8. Virgin Trains gives its customers a voice with Amazon Alexa ticketing partnership. SmartRail World. 2018. Available at: https://www.smartrailworld.com/virgin-trains-amazon-alexa-ticketing-partnership (Accessed: 16 April 2019)
9. Cameron N. What Richard Branson has to say about experience delivery, leadership and disruption – CMO Australia. CMO. 2018. Available at: https://www.cmo.com.au/article/635509/what-richard-branson-has-say-about-experience-delivery-leadership-disruption/ (Accessed: 22 April 2019)
10. Clarkson N. How Virgin has innovated across industries | Virgin. Virgin. 2017. Available at: https://www.virgin.com/entrepreneur/how-virgin-has-innovated-across-industries (Accessed: 6 July 2019)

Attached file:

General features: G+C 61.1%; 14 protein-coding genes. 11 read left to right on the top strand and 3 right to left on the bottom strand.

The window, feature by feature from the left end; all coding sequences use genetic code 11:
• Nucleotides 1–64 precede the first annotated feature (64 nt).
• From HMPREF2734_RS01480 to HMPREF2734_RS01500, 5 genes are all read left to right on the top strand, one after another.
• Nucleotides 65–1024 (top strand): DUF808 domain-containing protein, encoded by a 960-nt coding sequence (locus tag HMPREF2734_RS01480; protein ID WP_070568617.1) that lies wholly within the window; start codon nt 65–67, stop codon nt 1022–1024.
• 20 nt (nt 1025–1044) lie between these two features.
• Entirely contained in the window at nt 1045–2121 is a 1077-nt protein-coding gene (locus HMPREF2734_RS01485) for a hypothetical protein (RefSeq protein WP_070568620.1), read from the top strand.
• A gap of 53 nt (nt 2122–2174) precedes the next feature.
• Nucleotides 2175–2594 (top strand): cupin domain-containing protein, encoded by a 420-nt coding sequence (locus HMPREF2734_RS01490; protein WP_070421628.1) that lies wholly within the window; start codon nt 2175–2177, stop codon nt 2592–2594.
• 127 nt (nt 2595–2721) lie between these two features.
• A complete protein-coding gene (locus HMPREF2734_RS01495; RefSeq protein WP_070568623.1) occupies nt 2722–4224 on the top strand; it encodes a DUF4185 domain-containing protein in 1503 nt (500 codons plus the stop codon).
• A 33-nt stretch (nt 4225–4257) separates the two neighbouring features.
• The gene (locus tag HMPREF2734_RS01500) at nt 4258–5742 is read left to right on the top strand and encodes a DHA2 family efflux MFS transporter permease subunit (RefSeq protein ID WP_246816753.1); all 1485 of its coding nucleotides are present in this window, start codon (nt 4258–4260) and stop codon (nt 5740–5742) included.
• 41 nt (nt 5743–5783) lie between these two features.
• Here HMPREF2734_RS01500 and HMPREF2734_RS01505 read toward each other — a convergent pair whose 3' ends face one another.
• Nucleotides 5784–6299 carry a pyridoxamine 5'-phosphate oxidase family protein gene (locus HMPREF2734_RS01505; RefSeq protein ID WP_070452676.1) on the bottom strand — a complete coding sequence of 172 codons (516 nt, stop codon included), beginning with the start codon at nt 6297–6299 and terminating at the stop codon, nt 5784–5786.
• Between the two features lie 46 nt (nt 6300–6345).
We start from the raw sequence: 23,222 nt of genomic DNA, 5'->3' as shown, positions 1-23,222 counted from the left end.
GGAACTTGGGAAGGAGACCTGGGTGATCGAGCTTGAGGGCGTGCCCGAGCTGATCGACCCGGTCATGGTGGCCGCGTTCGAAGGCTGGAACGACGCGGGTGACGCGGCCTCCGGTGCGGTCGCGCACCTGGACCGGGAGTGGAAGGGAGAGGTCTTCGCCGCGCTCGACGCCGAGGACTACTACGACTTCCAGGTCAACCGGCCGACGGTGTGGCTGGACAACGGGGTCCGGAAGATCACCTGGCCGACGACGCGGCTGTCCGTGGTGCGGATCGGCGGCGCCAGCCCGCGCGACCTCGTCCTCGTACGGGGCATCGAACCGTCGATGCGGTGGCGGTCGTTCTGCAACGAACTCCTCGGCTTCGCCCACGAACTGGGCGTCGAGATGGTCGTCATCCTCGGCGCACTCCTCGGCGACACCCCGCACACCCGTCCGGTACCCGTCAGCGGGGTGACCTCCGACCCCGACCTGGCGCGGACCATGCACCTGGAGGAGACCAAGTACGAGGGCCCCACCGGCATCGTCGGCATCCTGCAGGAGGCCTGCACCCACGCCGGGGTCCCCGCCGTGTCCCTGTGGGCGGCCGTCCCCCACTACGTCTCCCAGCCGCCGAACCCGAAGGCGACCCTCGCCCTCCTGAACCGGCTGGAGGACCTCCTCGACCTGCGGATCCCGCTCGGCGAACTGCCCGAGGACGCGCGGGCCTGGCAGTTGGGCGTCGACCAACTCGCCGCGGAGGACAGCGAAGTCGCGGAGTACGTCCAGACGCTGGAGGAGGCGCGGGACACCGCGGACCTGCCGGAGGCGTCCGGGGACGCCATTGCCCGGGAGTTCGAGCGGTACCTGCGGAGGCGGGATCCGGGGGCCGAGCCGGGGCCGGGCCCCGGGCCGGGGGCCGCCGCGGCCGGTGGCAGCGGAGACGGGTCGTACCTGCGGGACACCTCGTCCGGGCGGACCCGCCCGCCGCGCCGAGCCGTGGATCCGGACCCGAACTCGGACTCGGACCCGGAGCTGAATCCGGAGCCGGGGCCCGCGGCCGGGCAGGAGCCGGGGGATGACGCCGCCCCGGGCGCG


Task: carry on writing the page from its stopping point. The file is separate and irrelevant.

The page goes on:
11. Do You Eat This Much? Imogen Blake for the Mail Online. Available at: https://www.dailymail.co.uk/femail/food/article-5549105/Mintel-reports-average-British-person-ate-chocolate-Europe-2017.html (Accessed 10 July 2019)
11. Hotel Chocolat. Our Story – Find Out About Hotel Chocolat. Available at: https://www.hotelchocolat.com/uk/engaged-ethics/our-people/Our-Story.html (Accessed: 14 April 2019)
12. Stahler P. We “totally screwed up”: Volkswagen business behavior | Business Model Innovation. Business Model Innovation. 2015. Available at: http://blog.business-model-innovation.com/2015/09/values-and-behaviors-in-volkswagen-business-model/ (Accessed: 14 April 2019)